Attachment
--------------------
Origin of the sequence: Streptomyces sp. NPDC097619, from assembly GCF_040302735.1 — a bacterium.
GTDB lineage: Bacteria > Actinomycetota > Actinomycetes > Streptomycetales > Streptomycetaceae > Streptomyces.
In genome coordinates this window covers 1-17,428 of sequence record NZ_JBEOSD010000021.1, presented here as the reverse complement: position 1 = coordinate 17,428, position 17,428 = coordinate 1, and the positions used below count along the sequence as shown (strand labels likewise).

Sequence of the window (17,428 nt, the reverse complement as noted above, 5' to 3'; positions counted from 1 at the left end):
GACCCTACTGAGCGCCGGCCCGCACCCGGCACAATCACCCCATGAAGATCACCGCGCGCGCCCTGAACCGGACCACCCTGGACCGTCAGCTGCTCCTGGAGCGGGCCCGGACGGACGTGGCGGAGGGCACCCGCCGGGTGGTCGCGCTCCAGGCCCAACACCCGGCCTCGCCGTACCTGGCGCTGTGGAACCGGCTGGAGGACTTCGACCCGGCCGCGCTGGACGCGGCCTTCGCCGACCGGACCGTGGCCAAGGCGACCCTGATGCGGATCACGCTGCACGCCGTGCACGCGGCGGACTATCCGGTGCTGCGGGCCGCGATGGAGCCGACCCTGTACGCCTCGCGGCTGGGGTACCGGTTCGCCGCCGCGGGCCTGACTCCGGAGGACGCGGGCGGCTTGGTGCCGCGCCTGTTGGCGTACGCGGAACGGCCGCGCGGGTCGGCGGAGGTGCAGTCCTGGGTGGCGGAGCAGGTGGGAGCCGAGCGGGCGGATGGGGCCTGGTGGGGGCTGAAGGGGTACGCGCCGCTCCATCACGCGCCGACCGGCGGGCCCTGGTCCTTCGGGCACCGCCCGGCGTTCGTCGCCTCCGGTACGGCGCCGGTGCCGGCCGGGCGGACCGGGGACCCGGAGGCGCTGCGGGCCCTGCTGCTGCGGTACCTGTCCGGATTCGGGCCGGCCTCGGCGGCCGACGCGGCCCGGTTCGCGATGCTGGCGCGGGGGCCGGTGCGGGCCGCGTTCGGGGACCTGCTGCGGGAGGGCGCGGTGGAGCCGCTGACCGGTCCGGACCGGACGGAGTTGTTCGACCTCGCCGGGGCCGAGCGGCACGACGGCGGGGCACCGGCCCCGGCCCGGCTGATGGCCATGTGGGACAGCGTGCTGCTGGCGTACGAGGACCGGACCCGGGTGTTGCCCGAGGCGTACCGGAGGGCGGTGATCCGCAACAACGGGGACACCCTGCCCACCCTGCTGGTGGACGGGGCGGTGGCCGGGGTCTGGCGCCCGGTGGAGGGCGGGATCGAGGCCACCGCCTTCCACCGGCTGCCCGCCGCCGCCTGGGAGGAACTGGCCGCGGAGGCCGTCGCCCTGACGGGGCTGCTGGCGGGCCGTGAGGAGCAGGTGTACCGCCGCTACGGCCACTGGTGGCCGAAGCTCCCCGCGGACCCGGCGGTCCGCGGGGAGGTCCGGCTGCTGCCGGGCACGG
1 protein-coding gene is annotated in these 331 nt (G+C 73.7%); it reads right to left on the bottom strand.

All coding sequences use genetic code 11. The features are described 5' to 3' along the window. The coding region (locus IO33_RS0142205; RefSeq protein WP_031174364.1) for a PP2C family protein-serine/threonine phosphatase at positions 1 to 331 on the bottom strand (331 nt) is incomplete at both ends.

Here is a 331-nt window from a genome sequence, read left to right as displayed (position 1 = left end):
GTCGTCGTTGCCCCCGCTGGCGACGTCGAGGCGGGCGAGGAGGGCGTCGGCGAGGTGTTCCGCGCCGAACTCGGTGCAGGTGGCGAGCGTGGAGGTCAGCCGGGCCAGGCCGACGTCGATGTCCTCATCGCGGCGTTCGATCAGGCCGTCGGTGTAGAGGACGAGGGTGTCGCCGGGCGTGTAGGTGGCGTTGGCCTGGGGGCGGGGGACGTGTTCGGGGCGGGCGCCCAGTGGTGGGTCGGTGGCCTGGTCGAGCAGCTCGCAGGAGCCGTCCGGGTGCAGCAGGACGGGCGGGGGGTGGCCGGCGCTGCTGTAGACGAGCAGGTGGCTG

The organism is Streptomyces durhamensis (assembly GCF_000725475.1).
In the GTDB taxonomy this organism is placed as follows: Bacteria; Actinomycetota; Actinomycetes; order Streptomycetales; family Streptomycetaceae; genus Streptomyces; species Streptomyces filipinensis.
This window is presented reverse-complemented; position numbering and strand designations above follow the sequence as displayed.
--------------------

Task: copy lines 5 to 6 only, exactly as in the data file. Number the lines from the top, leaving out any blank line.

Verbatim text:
GACCCTACTGAGCGCCGGCCCGCACCCGGCACAATCACCCCATGAAGATCACCGCGCGCGCCCTGAACCGGACCACCCTGGACCGTCAGCTGCTCCTGGAGCGGGCCCGGACGGACGTGGCGGAGGGCACCCGCCGGGTGGTCGCGCTCCAGGCCCAACACCCGGCCTCGCCGTACCTGGCGCTGTGGAACCGGCTGGAGGACTTCGACCCGGCCGCGCTGGACGCGGCCTTCGCCGACCGGACCGTGGCCAAGGCGACCCTGATGCGGATCACGCTGCACGCCGTGCACGCGGCGGACTATCCGGTGCTGCGGGCCGCGATGGAGCCGACCCTGTACGCCTCGCGGCTGGGGTACCGGTTCGCCGCCGCGGGCCTGACTCCGGAGGACGCGGGCGGCTTGGTGCCGCGCCTGTTGGCGTACGCGGAACGGCCGCGCGGGTCGGCGGAGGTGCAGTCCTGGGTGGCGGAGCAGGTGGGAGCCGAGCGGGCGGATGGGGCCTGGTGGGGGCTGAAGGGGTACGCGCCGCTCCATCACGCGCCGACCGGCGGGCCCTGGTCCTTCGGGCACCGCCCGGCGTTCGTCGCCTCCGGTACGGCGCCGGTGCCGGCCGGGCGGACCGGGGACCCGGAGGCGCTGCGGGCCCTGCTGCTGCGGTACCTGTCCGGATTCGGGCCGGCCTCGGCGGCCGACGCGGCCCGGTTCGCGATGCTGGCGCGGGGGCCGGTGCGGGCCGCGTTCGGGGACCTGCTGCGGGAGGGCGCGGTGGAGCCGCTGACCGGTCCGGACCGGACGGAGTTGTTCGACCTCGCCGGGGCCGAGCGGCACGACGGCGGGGCACCGGCCCCGGCCCGGCTGATGGCCATGTGGGACAGCGTGCTGCTGGCGTACGAGGACCGGACCCGGGTGTTGCCCGAGGCGTACCGGAGGGCGGTGATCCGCAACAACGGGGACACCCTGCCCACCCTGCTGGTGGACGGGGCGGTGGCCGGGGTCTGGCGCCCGGTGGAGGGCGGGATCGAGGCCACCGCCTTCCACCGGCTGCCCGCCGCCGCCTGGGAGGAACTGGCCGCGGAGGCCGTCGCCCTGACGGGGCTGCTGGCGGGCCGTGAGGAGCAGGTGTACCGCCGCTACGGCCACTGGTGGCCGAAGCTCCCCGCGGACCCGGCGGTCCGCGGGGAGGTCCGGCTGCTGCCGGGCACGG
1 protein-coding gene is annotated in these 331 nt (G+C 73.7%); it reads right to left on the bottom strand.